Julien touches on coaching moves

WILMINGTON, Mass. -- Boston Bruins coach Claude Julien knows first-hand what it’s like to be fired from a job in the NHL.

He was relieved of his coaching duties by the Montreal Canadiens during the 2005-2006 season, then was fired by the New Jersey Devils the following season before he landed with the Bruins.

When he learned of the news that the Carolina Hurricanes (Paul Maurice) and Washington Capitals (Bruce Boudreau) both replaced their respective coaches, Julien expressed his thoughts on the situation.

“You’re going to hear me repeat myself every time something like that happens,” Julien said. “It’s not a fun thing for those guys. It’s a tough job. [Firing a coach] is probably the easiest thing to do, but it’s not necessarily the main reason for the issues. Those guys are just like anybody else, they have families and they have responsibilities and sometimes they’re easy targets.

“You feel for them, but the one thing I know is that they are pretty good coaches and I don’t doubt that we’ll see them back in the league soon.”

Since the Hurricanes and Capitals are both in the Eastern Conference, Julien doesn’t know the type of impact the coaching changes will make.

“We’ll have to wait and see,” he said. “What that does normally is it always gives the team a spark when a new face comes in. But how long does that spark last? We don’t know. You’ve seen that happen before and sometimes it’s the short term, and sometimes it’s the long term. Only time will tell.”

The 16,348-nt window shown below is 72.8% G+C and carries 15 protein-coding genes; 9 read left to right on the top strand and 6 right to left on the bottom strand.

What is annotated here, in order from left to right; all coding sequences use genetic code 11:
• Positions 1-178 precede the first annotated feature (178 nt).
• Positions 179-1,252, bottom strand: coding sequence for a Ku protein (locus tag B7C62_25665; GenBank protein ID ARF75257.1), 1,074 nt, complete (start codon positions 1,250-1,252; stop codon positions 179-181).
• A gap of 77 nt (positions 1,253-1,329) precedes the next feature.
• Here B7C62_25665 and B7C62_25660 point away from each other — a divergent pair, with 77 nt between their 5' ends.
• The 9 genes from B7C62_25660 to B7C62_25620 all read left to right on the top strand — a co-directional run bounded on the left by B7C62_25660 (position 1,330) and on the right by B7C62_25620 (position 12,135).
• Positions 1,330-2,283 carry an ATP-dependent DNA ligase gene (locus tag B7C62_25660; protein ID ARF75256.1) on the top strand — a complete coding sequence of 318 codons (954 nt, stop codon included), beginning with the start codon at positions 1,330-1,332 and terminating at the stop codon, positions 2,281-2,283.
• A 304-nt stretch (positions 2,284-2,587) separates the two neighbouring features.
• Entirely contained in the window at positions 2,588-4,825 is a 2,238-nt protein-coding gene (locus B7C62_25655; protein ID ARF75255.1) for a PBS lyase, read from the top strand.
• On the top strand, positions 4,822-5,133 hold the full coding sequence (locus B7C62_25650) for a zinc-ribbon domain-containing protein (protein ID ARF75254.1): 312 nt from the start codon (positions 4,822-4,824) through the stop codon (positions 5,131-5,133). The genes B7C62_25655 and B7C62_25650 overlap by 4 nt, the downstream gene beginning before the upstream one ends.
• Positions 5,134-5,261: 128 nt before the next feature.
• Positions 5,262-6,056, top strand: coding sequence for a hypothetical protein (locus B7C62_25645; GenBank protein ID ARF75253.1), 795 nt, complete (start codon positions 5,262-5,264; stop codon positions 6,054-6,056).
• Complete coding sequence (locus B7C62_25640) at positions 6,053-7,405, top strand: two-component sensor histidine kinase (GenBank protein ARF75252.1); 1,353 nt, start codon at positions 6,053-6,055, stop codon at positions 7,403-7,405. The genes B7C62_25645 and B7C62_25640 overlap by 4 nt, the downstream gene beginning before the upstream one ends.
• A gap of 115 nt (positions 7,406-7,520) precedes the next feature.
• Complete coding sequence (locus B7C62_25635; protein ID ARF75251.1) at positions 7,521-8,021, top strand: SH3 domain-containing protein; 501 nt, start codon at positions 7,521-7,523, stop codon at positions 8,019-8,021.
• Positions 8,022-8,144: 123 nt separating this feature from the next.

Washington hired former Capital Dale Hunter to replace Boudreau. Hunter has spent the last 11 seasons as president and coach of the OHL’s London Knights. Current Bruins forward Chris Kelly played his last season of junior hockey for Hunter in 2000-2001.

“I think he’ll do a good in Washington,” Kelly. “When you play that many games and get your number retired anywhere that’s pretty impressive. I wish him all the best.”

Even though Hunter has been coaching junior hockey and this will be his first time behind an NHL bench, Kelly believes the transition will be a smooth one for the former NHLer.

“Instantly he’ll have the respect,” Kelly said. “With the way he played and the way he conducted himself throughout his career, I think he’ll have the players’ respect right from Day 1. Maybe some coaches have to go in and earn the players’ respect, but he’ll have that right from Day 1.”